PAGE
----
As a man who had hitherto trusted to his powers of persuasion, Mannice was unfitted to cope with this cruel emergency. He was a liar himself, but he sadly feared that this brute of a Dan Sloan had a habit of keeping his word. Moreover, it would be no trouble at all to dispose of a corpse and leave never a trace behind. It was a piratical game from start to finish, and he had fallen into the hands of the most desperate freebooter of the lot. If jealousy were a motive, the abduction was a bad joke because Eudora, in spite of his ardent efforts to win her regard, had shown an increasing dislike for him—to the utter surprise of Mannice, whose vanity was great.
“I came here partly to win the little spitfire,” thought Mannice, as they hustled him toward the dory. “But, confound her, I believe she would be mean enough to give me the laugh if she saw me now. I’m in the devil of a fix unless Captain Kempton pulls off some kind of a rescue stunt.”
This was a hope to cling to. Meanwhile, the wise course was to be docile and irritate his captors no more than possible. Meekly, therefore, he suffered himself to be shoved down the rocks and dumped into the dory; nor did he have anything to say. Dan began to fear he had swung the potato masher too hard and inflicted some real injury.
“Piffle! You didn’t dent his bean,” said the unfeeling Max, as the dory moved seaward. “He’s playing possum or scared stiff. I’ll bet I could bring him to with a rope’s end.”
“No violence! I’m opposed to it,” declared Dan. “At least, not till we have held a proper court-martial.”
They steered for the bay, but drifted outside, for the moon was climbing from the sea, and already a soft radiance etched in dark relief the rugged contour of the island and trembled on the rippling water. This made it difficult to put Mannice aboard the sloop and smuggle him into the cabin without arousing the attention of those on the beach.
“Leave him in the dory with me, then,” suggested Max. “I’ll make him lie flat and stay put, if I have to fan him with the butt end of an oar.”
“I get you. Slip me alongside the sloop, and I’ll work her out with the jib until she is clear of the bay. They’ll be glad enough to see us go. The old man will think we have chucked it up.”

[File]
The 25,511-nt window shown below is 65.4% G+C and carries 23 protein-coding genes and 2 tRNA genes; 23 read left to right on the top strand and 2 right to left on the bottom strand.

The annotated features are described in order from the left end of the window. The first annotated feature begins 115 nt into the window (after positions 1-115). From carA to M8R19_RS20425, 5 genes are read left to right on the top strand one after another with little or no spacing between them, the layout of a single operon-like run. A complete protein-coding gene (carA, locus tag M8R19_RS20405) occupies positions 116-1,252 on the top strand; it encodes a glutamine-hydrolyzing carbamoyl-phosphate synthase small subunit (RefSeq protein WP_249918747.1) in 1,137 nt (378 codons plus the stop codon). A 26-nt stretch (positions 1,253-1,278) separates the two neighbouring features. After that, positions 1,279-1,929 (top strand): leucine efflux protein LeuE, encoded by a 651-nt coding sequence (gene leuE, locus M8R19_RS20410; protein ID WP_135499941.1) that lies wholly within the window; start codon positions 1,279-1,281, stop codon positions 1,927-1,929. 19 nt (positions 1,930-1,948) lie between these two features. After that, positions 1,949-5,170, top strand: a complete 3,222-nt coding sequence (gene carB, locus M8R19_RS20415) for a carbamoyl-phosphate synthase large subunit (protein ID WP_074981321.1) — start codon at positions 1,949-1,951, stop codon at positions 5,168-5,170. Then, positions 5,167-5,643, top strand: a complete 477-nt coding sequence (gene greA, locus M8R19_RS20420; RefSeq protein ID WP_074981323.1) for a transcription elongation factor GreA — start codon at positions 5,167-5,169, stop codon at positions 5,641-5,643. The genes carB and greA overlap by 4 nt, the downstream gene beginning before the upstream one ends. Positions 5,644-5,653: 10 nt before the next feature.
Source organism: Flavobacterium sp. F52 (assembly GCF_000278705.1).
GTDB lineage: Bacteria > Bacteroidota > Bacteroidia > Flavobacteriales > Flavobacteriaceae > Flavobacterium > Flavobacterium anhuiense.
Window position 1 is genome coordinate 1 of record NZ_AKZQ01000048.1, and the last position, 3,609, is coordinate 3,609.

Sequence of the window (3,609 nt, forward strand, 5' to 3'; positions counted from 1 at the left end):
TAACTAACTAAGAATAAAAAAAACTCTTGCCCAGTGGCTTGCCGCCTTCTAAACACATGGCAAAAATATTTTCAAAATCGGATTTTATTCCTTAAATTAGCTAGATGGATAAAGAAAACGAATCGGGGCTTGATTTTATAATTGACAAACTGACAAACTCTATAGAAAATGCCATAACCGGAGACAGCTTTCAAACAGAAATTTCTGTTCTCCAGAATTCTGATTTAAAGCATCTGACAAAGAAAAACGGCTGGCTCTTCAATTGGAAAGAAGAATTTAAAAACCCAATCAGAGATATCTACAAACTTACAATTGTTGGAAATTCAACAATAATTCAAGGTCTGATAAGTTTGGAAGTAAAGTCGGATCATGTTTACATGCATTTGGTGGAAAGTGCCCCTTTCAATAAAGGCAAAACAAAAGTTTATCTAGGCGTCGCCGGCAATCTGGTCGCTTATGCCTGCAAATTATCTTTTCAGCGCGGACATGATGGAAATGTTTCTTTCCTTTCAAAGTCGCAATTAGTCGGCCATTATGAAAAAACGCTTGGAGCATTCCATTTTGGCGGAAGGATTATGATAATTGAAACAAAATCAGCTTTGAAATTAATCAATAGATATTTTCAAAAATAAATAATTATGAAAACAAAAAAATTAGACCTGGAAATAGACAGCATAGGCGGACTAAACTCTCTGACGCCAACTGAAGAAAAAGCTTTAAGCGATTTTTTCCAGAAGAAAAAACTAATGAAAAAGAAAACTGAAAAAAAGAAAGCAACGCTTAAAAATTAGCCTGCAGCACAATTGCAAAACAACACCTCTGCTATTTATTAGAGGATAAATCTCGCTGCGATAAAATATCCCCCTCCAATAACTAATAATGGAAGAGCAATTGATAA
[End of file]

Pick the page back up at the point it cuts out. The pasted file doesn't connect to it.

“Not if he knows you as well as his daughter does.”
Most of the people in the camps went early to bed, and no alarm was raised when a windlass creaked and the unwelcome sloop moved slowly toward open water until her dory appeared to take her in tow. Harvey Mattoon still sat in the door of his tent, with his leg propped upon a box. The forced inaction made him restless, and this had been an exciting evening, what with the visit of Dan Sloan and the stolen tryst with Eudora. She, too, was wakeful and disinclined to leave the beach. When the sloop began to slide away so silently, she hastened to confer with the cook, who vouchsafed:
“He wouldn’t run off and desert you, no, not for a million dollars’ worth of Peleg Peterson’s gold and diamonds. Mebbe he cal’ates it’s rash to lay too close to a hostile coast, and I told him how dreadful careless the professor was with a rifle.”
“And he will come back, you are sure, Harvey? He told me to wait for him, but I heard a scrimmage and that was the last of Dan. Tom Fallon said not to worry, but he wouldn’t explain.”
“Dan is maneuverin’,” confidently replied the cook. “He may ha’ been free with his fists in times past, but he knows when strategy is the winnin’ card in the deck. You’ve steadied him, Eudora, and afore we left Falmouth I heard his uncle was mighty well pleased with him—Henry F. Bowers, the big man of the Blue Star Towin’ and Transportation Company. If Dan gets out of this without landin’ in jail, he’s more’n likely to get a boat of his own. Cap’n Sloan, hey?”
“It’s good news, and you do know how to cheer me up,” smiled Eudora, “but poor Dan is not yet out of this. Neither are we.”
“You can sleep easier than you have in weeks,” said old Harvey. “Dan is maneuverin’, I tell ye.”
With a languid breeze, the sloop crept away from the reefs and then coasted along the western side of the island until her crew felt secure in anchoring so long as the weather should hold fair. William Marmaduke Mannice, who had been rudely flung into the cabin, was invited to present himself on deck and be sociable. Hiswas disconsolate, and he tenderly caressed his left ear. Courteously Dan waved him to a seat and observed:
“Tell a funny story. Make us laugh. Show us how your entertaining ways made such a hit with Captain Kempton.”